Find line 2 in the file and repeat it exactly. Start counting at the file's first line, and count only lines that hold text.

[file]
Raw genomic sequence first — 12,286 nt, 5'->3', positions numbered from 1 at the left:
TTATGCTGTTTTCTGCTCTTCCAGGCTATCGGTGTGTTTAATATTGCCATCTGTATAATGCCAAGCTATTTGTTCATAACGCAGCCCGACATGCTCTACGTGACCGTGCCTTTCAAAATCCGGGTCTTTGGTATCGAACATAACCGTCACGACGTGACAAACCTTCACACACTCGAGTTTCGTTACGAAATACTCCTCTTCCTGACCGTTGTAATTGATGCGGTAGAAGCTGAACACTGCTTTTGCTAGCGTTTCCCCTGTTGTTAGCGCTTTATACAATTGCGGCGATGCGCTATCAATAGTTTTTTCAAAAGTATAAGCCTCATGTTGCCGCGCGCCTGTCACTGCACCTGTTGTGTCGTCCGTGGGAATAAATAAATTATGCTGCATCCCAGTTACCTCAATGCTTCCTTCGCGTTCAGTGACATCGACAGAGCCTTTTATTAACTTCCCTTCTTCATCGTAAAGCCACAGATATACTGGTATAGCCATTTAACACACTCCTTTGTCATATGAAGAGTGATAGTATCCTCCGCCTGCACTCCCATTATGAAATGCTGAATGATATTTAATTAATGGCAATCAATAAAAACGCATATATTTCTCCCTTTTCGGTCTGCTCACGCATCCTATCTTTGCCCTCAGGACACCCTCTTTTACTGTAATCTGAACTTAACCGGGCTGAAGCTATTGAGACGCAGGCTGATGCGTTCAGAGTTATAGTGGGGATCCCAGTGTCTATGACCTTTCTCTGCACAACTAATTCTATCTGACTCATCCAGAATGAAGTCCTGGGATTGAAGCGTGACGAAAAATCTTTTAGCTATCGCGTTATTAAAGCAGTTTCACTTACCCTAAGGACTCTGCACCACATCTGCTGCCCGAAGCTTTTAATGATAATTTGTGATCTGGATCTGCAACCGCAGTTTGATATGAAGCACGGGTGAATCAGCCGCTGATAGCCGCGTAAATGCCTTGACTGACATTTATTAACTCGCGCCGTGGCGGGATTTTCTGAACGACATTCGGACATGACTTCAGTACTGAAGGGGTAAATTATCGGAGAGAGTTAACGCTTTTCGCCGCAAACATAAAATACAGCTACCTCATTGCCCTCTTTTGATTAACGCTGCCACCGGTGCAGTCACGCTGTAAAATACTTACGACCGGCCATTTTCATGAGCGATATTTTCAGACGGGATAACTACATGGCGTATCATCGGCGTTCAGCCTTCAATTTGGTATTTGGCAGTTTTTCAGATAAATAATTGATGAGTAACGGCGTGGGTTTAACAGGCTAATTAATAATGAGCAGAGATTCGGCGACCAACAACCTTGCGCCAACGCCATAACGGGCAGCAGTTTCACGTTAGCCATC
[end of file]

TTATGCTGTTTTCTGCTCTTCCAGGCTATCGGTGTGTTTAATATTGCCATCTGTATAATGCCAAGCTATTTGTTCATAACGCAGCCCGACATGCTCTACGTGACCGTGCCTTTCAAAATCCGGGTCTTTGGTATCGAACATAACCGTCACGACGTGACAAACCTTCACACACTCGAGTTTCGTTACGAAATACTCCTCTTCCTGACCGTTGTAATTGATGCGGTAGAAGCTGAACACTGCTTTTGCTAGCGTTTCCCCTGTTGTTAGCGCTTTATACAATTGCGGCGATGCGCTATCAATAGTTTTTTCAAAAGTATAAGCCTCATGTTGCCGCGCGCCTGTCACTGCACCTGTTGTGTCGTCCGTGGGAATAAATAAATTATGCTGCATCCCAGTTACCTCAATGCTTCCTTCGCGTTCAGTGACATCGACAGAGCCTTTTATTAACTTCCCTTCTTCATCGTAAAGCCACAGATATACTGGTATAGCCATTTAACACACTCCTTTGTCATATGAAGAGTGATAGTATCCTCCGCCTGCACTCCCATTATGAAATGCTGAATGATATTTAATTAATGGCAATCAATAAAAACGCATATATTTCTCCCTTTTCGGTCTGCTCACGCATCCTATCTTTGCCCTCAGGACACCCTCTTTTACTGTAATCTGAACTTAACCGGGCTGAAGCTATTGAGACGCAGGCTGATGCGTTCAGAGTTATAGTGGGGATCCCAGTGTCTATGACCTTTCTCTGCACAACTAATTCTATCTGACTCATCCAGAATGAAGTCCTGGGATTGAAGCGTGACGAAAAATCTTTTAGCTATCGCGTTATTAAAGCAGTTTCACTTACCCTAAGGACTCTGCACCACATCTGCTGCCCGAAGCTTTTAATGATAATTTGTGATCTGGATCTGCAACCGCAGTTTGATATGAAGCACGGGTGAATCAGCCGCTGATAGCCGCGTAAATGCCTTGACTGACATTTATTAACTCGCGCCGTGGCGGGATTTTCTGAACGACATTCGGACATGACTTCAGTACTGAAGGGGTAAATTATCGGAGAGAGTTAACGCTTTTCGCCGCAAACATAAAATACAGCTACCTCATTGCCCTCTTTTGATTAACGCTGCCACCGGTGCAGTCACGCTGTAAAATACTTACGACCGGCCATTTTCATGAGCGATATTTTCAGACGGGATAACTACATGGCGTATCATCGGCGTTCAGCCTTCAATTTGGTATTTGGCAGTTTTTCAGATAAATAATTGATGAGTAACGGCGTGGGTTTAACAGGCTAATTAATAATGAGCAGAGATTCGGCGACCAACAACCTTGCGCCAACGCCATAACGGGCAGCAGTTTCACGTTAGCCATC